Discover: Magnesium, a Complete Mineral
Increase fiber and protein consumption
The consumption of 25-40 g/day of fiber has a reducing effect on the blood pressure because it:
- Decreases vascular resistance and improves the entry and exit of blood through the heart.
- Slows down the activity of the ACE enzyme, which is responsible for creating a hypertensive substance (angiotensin II) and inhibiting hypotension (bradykinin).
- Increases the retention of hypotensive minerals such as potassium or magnesium.
Also, food containing fiber is usually very rich in antioxidants and these have also been shown to be beneficial in controlling blood pressure.
Beilin, Burke, Giangiulioi, Hodgson, Puddey & Rogers (2001) found that, when combined with increased protein intake, the hypotensive effect is greater.
Vitamins D and K are essential
Only having low levels of vitamin D and K in your body has been associated with an increase in blood pressure. Both appear to be actively involved in regulating a protein that inhibits artery calcification (MGP). Vitamin D increases its amount and vitamin K activates it.
These are very new findings (the first research on this subject was published in March 2017) and, therefore, further research is required. However, research by Beulens, Brouwer, Cepelis, van Ballegooijen, van Schoor & Visser (2017), after analyzing 171 subjects, firmly concluded that low levels of these vitamins would be playing an important role in the development of HBP.
Reducing the consumption of high glycemic index carbohydrates
Excess glucose in the blood means an increase in the viscosity of the blood and, therefore, an increase in the AT figures. In fact, people with diabetes mellitus often end up developing HBP or hypertension.
Avoiding harmful fats
Transgenic fatty acids and most saturated fats predispose to HBP. Its effect is due to the accumulation of cholesterol inside the arteries by increasing LDL protein and reducing HDL.
Maintaining proper hydration helps control high blood pressure
Adequate hydration promotes blood purification and reduces the viscosity of the blood. This means lower blood pressure.
Physical cardiovascular activity is key to controlling high blood pressure
More sedentary individuals have a 30-50% higher risk of suffering from HBP. The Spanish Heart Foundation considers that cardiovascular physical activity, such as walking, is one of the most suitable measures for the control of blood pressure.
Its benefits are attributed to its vasodilatory effect, the elimination of sodium through sweat, and its contribution to weight loss.
Excess body fat poses a 2 to 6 times greater risk of HBP. This figure is even higher when the fat is accumulated in the trunk (central obesity or “apple-shaped obesity”).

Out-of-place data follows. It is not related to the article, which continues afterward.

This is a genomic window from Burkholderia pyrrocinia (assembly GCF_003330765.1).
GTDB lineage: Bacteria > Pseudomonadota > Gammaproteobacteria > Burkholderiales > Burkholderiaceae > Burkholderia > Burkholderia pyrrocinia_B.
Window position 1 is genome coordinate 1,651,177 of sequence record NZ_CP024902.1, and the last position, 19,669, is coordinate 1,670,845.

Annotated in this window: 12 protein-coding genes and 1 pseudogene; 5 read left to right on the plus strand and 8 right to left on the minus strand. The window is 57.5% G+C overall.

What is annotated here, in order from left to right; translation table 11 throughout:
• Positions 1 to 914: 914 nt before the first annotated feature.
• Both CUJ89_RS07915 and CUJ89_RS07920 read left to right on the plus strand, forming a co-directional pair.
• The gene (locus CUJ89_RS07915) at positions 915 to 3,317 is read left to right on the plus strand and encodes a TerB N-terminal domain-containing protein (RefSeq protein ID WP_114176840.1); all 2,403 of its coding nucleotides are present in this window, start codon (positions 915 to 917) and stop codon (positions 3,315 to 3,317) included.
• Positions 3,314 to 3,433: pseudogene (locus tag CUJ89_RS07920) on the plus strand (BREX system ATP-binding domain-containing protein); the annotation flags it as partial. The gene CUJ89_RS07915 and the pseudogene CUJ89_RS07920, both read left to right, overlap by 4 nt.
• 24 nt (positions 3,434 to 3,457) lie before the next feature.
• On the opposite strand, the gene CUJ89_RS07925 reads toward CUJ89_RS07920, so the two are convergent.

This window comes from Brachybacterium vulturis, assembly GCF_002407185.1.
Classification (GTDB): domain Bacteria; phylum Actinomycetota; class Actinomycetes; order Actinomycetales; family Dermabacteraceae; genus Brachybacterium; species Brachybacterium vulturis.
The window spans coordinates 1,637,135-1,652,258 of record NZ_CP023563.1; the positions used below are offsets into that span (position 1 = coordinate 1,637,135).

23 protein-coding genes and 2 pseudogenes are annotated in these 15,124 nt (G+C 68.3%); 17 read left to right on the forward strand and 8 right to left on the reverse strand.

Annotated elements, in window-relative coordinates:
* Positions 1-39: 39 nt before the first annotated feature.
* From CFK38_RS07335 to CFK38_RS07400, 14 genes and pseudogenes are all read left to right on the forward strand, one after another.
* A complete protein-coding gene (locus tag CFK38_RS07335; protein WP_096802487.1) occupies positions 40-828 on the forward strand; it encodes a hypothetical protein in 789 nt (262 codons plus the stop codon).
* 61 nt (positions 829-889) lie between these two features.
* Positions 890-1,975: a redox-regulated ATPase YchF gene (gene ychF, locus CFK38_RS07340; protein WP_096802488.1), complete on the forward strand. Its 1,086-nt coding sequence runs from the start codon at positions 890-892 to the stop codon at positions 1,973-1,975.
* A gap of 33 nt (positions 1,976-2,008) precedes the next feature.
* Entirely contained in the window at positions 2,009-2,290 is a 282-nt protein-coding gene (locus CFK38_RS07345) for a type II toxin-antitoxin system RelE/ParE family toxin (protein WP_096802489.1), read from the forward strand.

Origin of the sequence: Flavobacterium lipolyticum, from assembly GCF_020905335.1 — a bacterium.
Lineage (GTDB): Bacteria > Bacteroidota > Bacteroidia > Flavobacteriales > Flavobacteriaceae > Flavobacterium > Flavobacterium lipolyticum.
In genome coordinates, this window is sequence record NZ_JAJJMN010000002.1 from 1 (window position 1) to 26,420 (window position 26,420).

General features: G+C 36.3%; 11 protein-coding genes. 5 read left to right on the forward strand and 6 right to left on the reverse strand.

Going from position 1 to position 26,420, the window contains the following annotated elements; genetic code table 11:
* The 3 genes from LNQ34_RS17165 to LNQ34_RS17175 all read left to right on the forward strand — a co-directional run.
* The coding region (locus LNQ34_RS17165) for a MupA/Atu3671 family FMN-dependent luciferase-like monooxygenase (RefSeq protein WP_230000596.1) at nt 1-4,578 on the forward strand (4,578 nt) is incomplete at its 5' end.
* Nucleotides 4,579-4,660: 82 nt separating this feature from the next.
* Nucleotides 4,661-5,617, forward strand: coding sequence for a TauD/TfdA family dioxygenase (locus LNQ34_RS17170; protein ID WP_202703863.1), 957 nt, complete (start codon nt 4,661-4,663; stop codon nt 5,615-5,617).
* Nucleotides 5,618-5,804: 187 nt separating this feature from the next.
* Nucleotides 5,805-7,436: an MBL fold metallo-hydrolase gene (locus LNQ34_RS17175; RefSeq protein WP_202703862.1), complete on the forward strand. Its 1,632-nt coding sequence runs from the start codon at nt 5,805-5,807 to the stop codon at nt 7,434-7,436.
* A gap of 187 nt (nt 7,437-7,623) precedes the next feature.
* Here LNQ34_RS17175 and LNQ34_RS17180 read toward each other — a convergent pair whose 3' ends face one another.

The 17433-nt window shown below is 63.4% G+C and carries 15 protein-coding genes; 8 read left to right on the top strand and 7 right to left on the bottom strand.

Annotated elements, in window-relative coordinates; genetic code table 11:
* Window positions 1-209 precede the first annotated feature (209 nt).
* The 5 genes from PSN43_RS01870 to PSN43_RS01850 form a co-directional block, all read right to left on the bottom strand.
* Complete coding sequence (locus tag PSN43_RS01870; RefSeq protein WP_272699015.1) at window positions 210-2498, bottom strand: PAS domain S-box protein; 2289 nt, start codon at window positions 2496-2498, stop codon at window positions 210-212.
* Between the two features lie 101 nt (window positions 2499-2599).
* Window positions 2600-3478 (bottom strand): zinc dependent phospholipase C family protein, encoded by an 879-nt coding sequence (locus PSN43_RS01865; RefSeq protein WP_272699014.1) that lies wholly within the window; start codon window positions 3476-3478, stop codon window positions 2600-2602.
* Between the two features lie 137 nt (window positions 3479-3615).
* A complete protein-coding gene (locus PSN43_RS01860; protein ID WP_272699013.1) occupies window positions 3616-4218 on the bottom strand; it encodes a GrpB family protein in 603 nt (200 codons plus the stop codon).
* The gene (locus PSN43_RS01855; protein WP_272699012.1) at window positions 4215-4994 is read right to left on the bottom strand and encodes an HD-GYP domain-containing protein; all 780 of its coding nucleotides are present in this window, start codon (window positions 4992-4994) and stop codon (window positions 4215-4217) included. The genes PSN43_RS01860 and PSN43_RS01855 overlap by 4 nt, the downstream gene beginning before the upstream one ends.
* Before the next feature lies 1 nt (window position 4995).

Ensure adequate sleep
Sleeping well is essential. Different studies link sleep problems to a higher prevalence of HBP. Likewise, it has been shown that sleeping well helps reduce blood pressure.
Good stress management is key to controlling high blood pressure
Stress activates a whole range of hormones that stimulate the sympathetic nervous system and this is directly related to blood pressure. Thus, learning how to manage stress would mean a considerable reduction in blood pressure.
Avoiding tobacco and alcohol consumption
Tobacco and alcohol are toxic substances capable of increasing blood pressure. The hypertensive effect of tobacco is due to the increased viscosity of the blood. Alcohol does so because of its role in the development of several health conditions directly related to increased blood pressure.
- Some examples are diabetes mellitus, hypercholesterolemia, and central obesity.
The intestinal microbiota is key in the control of high blood pressure
As with other chronic diseases, those with high blood pressure share characteristics in the intestinal microbiota that haven’t been found in those without HBP. Some hypotheses suggest that this could be due to the consumption of salt.
The study by Alm, et al. (2017) showed a lower presence of Lactobacillus in the intestinal microbiota of mice that the scientists gave a diet rich in salt for several weeks.
The reduction of this bacterial population was associated with an increase in proinflammatory T(H)17 cells and thus with an increase in blood pressure. The conclusions were identical in a pilot study with 12 people. The intestinal microbiota could have the answer to why “only 50% of people with high blood pressure react negatively to salt intake.”
Food as a method of controlling hypertension
In terms of food, one of the best diets is the Mediterranean diet, as it’s an ideal basis to be able to apply all the above-mentioned nutritional recommendations.
However, remember that it’s also necessary to maintain a healthy lifestyle that includes sleeping well, staying active, managing stress, and not consuming toxic substances. Also, supplementation with Lactobacillus could help.
Overall, the best way to control high blood pressure is to take a comprehensive approach that goes beyond just reducing salt consumption.It might interest you...